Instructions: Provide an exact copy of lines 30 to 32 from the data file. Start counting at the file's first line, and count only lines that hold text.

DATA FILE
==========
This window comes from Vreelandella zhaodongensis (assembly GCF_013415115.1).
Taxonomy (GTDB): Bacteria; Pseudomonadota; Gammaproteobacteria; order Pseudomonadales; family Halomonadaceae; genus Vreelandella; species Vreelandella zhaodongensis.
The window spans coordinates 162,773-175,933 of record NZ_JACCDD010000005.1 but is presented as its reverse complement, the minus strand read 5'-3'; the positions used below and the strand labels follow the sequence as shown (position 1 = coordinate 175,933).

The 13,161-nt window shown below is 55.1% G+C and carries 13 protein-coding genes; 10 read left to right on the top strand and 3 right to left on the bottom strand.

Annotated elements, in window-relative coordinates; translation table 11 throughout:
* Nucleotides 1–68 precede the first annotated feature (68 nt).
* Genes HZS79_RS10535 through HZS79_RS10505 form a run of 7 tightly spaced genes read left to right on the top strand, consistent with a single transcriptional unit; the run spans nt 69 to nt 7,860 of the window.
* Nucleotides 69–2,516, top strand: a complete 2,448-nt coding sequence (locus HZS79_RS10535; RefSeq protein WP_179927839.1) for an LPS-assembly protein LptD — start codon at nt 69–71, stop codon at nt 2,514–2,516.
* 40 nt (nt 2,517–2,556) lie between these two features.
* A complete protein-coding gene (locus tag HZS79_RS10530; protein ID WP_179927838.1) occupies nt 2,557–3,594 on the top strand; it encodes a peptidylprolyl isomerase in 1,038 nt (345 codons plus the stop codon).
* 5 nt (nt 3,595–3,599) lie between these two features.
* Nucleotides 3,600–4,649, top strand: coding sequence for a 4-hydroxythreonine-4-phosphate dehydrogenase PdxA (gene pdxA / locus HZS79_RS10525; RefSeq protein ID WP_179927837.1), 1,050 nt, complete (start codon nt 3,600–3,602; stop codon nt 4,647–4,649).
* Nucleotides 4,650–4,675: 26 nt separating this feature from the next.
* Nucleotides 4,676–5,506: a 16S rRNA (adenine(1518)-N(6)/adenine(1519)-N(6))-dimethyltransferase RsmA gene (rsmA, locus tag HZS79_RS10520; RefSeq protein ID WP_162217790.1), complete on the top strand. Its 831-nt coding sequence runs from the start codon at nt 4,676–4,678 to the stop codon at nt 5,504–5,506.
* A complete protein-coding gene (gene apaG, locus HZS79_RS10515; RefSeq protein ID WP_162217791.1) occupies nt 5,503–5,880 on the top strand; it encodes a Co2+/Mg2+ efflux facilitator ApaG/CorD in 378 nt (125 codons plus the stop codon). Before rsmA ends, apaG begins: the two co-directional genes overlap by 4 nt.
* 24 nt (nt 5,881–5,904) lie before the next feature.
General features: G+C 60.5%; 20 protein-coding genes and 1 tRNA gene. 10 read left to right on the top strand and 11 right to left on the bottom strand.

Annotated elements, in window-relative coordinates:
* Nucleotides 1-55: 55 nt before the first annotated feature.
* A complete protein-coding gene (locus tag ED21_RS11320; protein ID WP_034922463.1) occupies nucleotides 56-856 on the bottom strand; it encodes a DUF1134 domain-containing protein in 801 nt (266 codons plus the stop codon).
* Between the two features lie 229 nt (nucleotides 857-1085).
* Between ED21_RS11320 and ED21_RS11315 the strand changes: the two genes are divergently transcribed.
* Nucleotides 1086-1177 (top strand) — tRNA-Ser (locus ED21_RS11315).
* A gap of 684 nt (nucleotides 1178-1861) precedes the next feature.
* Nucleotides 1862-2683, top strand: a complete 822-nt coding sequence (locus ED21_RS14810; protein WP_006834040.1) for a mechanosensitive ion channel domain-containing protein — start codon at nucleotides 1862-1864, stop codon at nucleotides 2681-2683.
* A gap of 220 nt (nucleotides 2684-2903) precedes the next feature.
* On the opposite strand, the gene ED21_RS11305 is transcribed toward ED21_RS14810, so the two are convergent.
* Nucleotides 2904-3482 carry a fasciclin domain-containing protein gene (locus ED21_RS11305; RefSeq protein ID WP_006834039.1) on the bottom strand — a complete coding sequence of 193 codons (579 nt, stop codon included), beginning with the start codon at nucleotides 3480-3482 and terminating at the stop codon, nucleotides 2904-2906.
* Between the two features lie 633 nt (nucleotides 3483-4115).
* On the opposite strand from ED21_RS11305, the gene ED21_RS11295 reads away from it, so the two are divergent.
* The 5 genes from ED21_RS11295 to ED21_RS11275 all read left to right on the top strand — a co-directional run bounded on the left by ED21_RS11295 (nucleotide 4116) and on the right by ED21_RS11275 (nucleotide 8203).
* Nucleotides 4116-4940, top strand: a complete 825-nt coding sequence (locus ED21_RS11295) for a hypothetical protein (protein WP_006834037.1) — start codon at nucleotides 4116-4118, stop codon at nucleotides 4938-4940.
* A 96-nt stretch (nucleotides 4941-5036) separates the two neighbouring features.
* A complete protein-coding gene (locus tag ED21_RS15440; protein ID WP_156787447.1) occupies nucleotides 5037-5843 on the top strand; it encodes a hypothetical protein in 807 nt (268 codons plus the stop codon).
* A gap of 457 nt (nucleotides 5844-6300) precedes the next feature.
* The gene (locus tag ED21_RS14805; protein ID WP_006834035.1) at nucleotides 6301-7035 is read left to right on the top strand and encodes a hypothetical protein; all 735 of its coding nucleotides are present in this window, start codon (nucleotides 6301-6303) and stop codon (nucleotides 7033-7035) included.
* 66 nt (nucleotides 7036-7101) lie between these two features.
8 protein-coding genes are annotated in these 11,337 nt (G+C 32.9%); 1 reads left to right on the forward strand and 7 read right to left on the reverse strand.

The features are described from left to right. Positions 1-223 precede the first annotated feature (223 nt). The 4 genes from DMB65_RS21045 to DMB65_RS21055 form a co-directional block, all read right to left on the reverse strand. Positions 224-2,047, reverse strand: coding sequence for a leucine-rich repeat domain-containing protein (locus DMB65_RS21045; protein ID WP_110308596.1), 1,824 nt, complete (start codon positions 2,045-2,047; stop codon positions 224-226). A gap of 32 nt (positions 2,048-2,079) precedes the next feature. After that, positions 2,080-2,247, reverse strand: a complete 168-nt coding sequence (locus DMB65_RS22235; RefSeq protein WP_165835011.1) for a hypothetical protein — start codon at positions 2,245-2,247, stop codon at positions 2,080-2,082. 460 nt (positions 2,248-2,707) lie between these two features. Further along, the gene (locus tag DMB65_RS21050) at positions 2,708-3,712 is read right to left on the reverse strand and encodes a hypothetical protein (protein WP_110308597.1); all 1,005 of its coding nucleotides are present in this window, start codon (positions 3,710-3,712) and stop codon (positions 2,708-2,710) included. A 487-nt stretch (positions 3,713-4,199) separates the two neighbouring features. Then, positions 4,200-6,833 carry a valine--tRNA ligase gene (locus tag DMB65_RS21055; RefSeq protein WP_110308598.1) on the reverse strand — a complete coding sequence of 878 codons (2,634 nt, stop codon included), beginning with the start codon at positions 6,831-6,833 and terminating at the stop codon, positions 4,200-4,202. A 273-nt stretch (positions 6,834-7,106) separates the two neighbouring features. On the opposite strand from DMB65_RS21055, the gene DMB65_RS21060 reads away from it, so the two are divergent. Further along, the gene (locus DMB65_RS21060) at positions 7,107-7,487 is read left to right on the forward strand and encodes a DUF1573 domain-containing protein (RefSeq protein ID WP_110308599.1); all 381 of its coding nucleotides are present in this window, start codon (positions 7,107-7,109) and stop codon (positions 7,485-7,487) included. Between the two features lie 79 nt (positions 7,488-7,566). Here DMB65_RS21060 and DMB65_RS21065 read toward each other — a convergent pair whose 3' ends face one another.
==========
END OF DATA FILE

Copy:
* On the opposite strand from ED21_RS11305, the gene ED21_RS11295 reads away from it, so the two are divergent.
* The 5 genes from ED21_RS11295 to ED21_RS11275 all read left to right on the top strand — a co-directional run bounded on the left by ED21_RS11295 (nucleotide 4116) and on the right by ED21_RS11275 (nucleotide 8203).
* Nucleotides 4116-4940, top strand: a complete 825-nt coding sequence (locus ED21_RS11295) for a hypothetical protein (protein WP_006834037.1) — start codon at nucleotides 4116-4118, stop codon at nucleotides 4938-4940.